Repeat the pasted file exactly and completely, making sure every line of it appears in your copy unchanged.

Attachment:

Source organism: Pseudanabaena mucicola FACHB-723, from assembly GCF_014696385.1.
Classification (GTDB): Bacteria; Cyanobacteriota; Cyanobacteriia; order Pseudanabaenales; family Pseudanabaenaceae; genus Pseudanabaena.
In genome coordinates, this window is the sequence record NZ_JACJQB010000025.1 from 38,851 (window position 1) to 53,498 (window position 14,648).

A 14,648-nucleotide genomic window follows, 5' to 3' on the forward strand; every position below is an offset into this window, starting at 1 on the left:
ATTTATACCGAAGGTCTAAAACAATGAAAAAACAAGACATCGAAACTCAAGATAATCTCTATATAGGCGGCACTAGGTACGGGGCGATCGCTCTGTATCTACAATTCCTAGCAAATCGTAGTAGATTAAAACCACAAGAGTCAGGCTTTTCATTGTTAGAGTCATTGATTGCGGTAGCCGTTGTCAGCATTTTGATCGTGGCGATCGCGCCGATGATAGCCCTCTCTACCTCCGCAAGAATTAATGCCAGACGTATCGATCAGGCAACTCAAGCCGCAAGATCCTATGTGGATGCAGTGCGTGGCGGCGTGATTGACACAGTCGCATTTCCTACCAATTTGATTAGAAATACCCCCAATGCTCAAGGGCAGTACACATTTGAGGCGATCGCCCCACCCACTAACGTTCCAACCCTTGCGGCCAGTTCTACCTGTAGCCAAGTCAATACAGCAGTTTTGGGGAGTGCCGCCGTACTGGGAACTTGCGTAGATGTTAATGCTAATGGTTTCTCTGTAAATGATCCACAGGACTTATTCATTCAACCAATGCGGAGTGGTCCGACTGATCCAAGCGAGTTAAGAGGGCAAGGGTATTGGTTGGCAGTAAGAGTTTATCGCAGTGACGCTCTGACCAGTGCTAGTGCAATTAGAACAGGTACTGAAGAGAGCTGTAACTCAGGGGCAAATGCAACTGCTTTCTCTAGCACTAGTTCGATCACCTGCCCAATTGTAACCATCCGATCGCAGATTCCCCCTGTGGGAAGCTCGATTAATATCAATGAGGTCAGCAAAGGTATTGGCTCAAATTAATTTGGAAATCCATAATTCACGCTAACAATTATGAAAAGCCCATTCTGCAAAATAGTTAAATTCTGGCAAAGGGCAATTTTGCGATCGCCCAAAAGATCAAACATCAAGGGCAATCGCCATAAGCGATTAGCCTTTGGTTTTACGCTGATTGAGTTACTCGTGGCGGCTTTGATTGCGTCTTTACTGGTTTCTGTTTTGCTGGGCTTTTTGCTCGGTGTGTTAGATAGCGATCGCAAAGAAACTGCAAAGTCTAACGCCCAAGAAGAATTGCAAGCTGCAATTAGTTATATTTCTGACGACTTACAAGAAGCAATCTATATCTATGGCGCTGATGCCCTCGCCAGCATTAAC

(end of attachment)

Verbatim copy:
Source organism: Pseudanabaena mucicola FACHB-723, from assembly GCF_014696385.1.
Classification (GTDB): Bacteria; Cyanobacteriota; Cyanobacteriia; order Pseudanabaenales; family Pseudanabaenaceae; genus Pseudanabaena.
In genome coordinates, this window is the sequence record NZ_JACJQB010000025.1 from 38,851 (window position 1) to 53,498 (window position 14,648).

A 14,648-nucleotide genomic window follows, 5' to 3' on the forward strand; every position below is an offset into this window, starting at 1 on the left:
ATTTATACCGAAGGTCTAAAACAATGAAAAAACAAGACATCGAAACTCAAGATAATCTCTATATAGGCGGCACTAGGTACGGGGCGATCGCTCTGTATCTACAATTCCTAGCAAATCGTAGTAGATTAAAACCACAAGAGTCAGGCTTTTCATTGTTAGAGTCATTGATTGCGGTAGCCGTTGTCAGCATTTTGATCGTGGCGATCGCGCCGATGATAGCCCTCTCTACCTCCGCAAGAATTAATGCCAGACGTATCGATCAGGCAACTCAAGCCGCAAGATCCTATGTGGATGCAGTGCGTGGCGGCGTGATTGACACAGTCGCATTTCCTACCAATTTGATTAGAAATACCCCCAATGCTCAAGGGCAGTACACATTTGAGGCGATCGCCCCACCCACTAACGTTCCAACCCTTGCGGCCAGTTCTACCTGTAGCCAAGTCAATACAGCAGTTTTGGGGAGTGCCGCCGTACTGGGAACTTGCGTAGATGTTAATGCTAATGGTTTCTCTGTAAATGATCCACAGGACTTATTCATTCAACCAATGCGGAGTGGTCCGACTGATCCAAGCGAGTTAAGAGGGCAAGGGTATTGGTTGGCAGTAAGAGTTTATCGCAGTGACGCTCTGACCAGTGCTAGTGCAATTAGAACAGGTACTGAAGAGAGCTGTAACTCAGGGGCAAATGCAACTGCTTTCTCTAGCACTAGTTCGATCACCTGCCCAATTGTAACCATCCGATCGCAGATTCCCCCTGTGGGAAGCTCGATTAATATCAATGAGGTCAGCAAAGGTATTGGCTCAAATTAATTTGGAAATCCATAATTCACGCTAACAATTATGAAAAGCCCATTCTGCAAAATAGTTAAATTCTGGCAAAGGGCAATTTTGCGATCGCCCAAAAGATCAAACATCAAGGGCAATCGCCATAAGCGATTAGCCTTTGGTTTTACGCTGATTGAGTTACTCGTGGCGGCTTTGATTGCGTCTTTACTGGTTTCTGTTTTGCTGGGCTTTTTGCTCGGTGTGTTAGATAGCGATCGCAAAGAAACTGCAAAGTCTAACGCCCAAGAAGAATTGCAAGCTGCAATTAGTTATATTTCTGACGACTTACAAGAAGCAATCTATATCTATGGCGCTGATGCCCTCGCCAGCATTAAC